Dependency and interconnectedness are not unexpected qualities in a secluded island nation such as the Maldives. With limited access to resources and a limited area in which to live, bonds form within communities for survival and to facilitate daily life. Some creatures share a stronger bond than others, however, in the marine underworld.
The close and long-term interaction between different species is called symbiosis. These interrelated species generally demonstrate lifelong connections of a physical and biochemical nature. That is, they depend on each other for life sustaining routines. Among the marine life in the Maldives many mutualistic relationships can be seen, in which both organisms benefit from the bond. These displays of interdependence show us just how connected the web of life can be and may even teach us a thing or two about sharing. A great lesson for the kids.
Clown fish for the Symbiotic Photography Prize
Of the most photogenic pairs of symbiotic creatures on the Maldives reef, there is the clown fish and the anemone. The well-known Finding Nemo fish doesn’t stray far from the usually stinging anemone. The fish’s immunity to the anemone sting allows it to nestle within, where it feeds off small invertebrates, effectively protecting the anemone while feeding itself. The anemone also benefits from the nutrients provided to it from the faecal matter of the fish.
At first glance, we don’t see this multifaceted liaison between the pair. Once it’s apparent though, spotting the fish pop in and out of the anemone while diving becomes a more enlightening experience and the cute photos of fish heads poking out of the anemone, like this one, are more meaningful.
An Affair That Sustains the Reef
Of the most important relationships between reef organisms, there is that of coral and algae. Coral is the heart of the reef on which the rest of the creatures depend for shelter and nutrients, while the coral is fed by them as well.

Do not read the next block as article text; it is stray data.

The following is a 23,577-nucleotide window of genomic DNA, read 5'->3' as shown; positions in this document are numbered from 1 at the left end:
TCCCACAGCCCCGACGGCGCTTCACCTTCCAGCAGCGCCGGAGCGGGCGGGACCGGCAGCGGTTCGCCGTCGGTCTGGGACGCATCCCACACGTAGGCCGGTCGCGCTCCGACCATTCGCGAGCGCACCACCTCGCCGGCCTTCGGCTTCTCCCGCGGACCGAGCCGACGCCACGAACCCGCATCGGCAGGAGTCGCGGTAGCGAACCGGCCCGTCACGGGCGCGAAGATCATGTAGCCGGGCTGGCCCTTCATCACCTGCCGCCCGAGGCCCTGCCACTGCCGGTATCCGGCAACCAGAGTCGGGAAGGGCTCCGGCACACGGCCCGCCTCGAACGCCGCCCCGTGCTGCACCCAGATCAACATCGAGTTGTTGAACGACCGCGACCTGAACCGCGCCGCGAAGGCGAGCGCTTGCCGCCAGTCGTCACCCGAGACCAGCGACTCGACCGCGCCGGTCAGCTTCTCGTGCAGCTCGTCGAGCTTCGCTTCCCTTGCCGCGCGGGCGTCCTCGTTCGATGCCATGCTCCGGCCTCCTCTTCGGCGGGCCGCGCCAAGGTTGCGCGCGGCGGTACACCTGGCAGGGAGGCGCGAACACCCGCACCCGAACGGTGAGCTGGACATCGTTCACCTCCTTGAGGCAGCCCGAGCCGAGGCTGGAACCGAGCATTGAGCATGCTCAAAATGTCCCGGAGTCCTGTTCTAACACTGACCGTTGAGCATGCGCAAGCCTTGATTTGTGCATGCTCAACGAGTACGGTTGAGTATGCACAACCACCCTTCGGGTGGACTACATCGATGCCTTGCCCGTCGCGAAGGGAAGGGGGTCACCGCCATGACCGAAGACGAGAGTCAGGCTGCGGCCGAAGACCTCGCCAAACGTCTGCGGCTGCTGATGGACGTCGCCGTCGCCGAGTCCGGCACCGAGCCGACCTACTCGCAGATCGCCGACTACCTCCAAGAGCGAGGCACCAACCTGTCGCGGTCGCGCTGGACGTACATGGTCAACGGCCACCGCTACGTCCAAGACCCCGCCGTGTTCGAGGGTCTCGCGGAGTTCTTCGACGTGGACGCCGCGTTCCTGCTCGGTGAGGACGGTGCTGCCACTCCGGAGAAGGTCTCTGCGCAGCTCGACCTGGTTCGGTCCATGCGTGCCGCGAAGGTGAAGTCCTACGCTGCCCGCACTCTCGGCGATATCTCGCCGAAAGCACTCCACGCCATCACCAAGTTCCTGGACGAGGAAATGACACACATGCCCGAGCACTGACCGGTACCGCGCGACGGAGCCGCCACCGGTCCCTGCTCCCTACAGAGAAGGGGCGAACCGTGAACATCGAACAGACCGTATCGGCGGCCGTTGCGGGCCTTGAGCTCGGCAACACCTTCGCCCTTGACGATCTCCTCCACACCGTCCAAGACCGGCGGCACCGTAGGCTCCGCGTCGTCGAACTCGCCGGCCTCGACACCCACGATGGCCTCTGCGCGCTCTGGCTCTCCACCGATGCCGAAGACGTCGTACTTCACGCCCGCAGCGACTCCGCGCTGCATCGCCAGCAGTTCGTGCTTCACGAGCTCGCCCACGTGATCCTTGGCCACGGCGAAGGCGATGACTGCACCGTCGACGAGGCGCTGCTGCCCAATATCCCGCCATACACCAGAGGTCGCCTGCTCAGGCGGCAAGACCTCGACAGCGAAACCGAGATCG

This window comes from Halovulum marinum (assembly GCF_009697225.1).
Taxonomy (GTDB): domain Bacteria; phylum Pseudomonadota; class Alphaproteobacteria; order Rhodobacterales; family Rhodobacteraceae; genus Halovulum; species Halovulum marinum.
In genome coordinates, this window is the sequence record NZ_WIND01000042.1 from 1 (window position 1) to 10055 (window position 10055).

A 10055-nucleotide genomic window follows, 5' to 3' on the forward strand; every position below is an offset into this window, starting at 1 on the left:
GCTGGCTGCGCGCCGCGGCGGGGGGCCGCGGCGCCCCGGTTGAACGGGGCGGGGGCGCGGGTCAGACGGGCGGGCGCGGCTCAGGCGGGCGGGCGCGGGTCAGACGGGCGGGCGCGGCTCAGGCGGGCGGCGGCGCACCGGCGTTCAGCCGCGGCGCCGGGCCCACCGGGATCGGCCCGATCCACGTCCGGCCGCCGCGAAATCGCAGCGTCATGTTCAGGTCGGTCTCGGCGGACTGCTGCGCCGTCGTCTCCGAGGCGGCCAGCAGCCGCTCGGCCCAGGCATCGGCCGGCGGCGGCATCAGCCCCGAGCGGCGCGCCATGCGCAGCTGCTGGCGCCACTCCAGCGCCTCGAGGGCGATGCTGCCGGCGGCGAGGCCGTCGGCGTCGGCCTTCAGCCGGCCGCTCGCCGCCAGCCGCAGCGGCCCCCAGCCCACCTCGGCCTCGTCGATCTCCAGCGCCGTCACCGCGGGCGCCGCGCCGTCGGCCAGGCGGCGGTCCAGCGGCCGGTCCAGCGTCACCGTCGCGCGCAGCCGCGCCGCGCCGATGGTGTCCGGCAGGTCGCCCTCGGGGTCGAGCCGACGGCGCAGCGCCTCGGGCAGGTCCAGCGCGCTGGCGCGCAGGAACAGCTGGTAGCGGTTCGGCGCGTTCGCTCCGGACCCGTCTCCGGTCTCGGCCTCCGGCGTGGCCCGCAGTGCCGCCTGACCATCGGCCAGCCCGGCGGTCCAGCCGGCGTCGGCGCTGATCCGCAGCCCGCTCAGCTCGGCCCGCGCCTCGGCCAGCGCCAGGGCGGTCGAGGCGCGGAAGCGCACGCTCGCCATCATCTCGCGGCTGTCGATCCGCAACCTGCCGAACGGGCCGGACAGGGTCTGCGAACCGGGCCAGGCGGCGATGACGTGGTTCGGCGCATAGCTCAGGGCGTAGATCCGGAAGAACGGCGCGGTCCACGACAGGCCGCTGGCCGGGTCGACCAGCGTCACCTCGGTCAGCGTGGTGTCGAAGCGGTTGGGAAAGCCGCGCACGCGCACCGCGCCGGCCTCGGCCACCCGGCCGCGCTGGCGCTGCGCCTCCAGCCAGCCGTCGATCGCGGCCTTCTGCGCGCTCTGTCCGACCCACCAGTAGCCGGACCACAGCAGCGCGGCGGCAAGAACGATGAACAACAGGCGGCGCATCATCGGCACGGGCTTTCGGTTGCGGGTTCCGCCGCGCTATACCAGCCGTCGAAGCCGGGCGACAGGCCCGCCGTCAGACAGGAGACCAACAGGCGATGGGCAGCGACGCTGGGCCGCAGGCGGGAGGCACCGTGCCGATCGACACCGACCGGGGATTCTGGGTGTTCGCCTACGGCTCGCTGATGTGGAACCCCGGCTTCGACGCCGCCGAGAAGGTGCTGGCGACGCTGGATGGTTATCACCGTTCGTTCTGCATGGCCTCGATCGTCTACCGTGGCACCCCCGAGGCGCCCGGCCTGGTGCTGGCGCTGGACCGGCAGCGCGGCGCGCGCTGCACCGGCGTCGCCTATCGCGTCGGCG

Within the corals themselves there’s an even more dependent relationship between the coral polyps and the algae that live within their cells. The algae have the all-important role of producing energy through photosynthesis. Taking light and converting it into energy is a common process for plants but not all plants so closely support other intertwined forms of life.
The colour of corals also comes from the algae. Coral bleaching, or the process of whitening as coral is on the brink of death, is the result of coral getting rid of dead algae that have not survived a rise in surrounding water temperature. Without these algae coral lose their colour. Coral no longer want to provide a home for algae that are not providing the nutrients they need, it’s a survival method for the coral. If temperatures decrease to hospitable levels for the algae the coral can recover over time.
The Maldives is an example of the recovery that coral can make. The El Nino in 1998 caused mass bleaching in the region with just a 3 degree rise in water temperature but exponential regrowth has been seen. In addition coral breeding and regrowth projects have been initiated to offset human impacts that have slowed the comeback.
Without the coral reef the entire ecosystem is threatened so nurturing the symbiotic relationship between coral polyps and algae is essential.
One Man’s Trash is Another Man’s Treasure
Symbiosis in the Maldives is often based on one creature cleaning up after another. Certain types of fish and shrimp have a helpful role cleaning larger fish and rays. There are nutrients in it for the cleaners and health benefits in it for the larger creatures.
The colours and swimming patterns of the cleaners are known to the larger species so they react by stiffening, ready to be cleaned. Manta cleaning stations are an attraction in the Maldives where this process happens on a larger scale. Mantas and two-tone wrasse are seen together, the little fish nibbling on the mantas as they glide by at stations like the Lankan station, Rangali Madivaru, Kudarah Thila and Donkalo Thila, all found in Ari Atoll. There’s also the North Male Manta Point among many other locations to see this symbiotic relationship play out.
There are also blue streak cleaner wrasse that clean other types of fish and clear cleaner shrimp that help coral grouper fish, like in this photo.
These reciprocal relationships, or quid pro quo, show the give and take between organisms - in this case for survival. The Maldives is full of examples of symbiosis. When witnessed these interactions can nudge us to remember how important it is, for us too, to share what we have to benefit others. While what we get in return may not be as immediate or as direct as these symbiotic connections, who knows what the future may hold.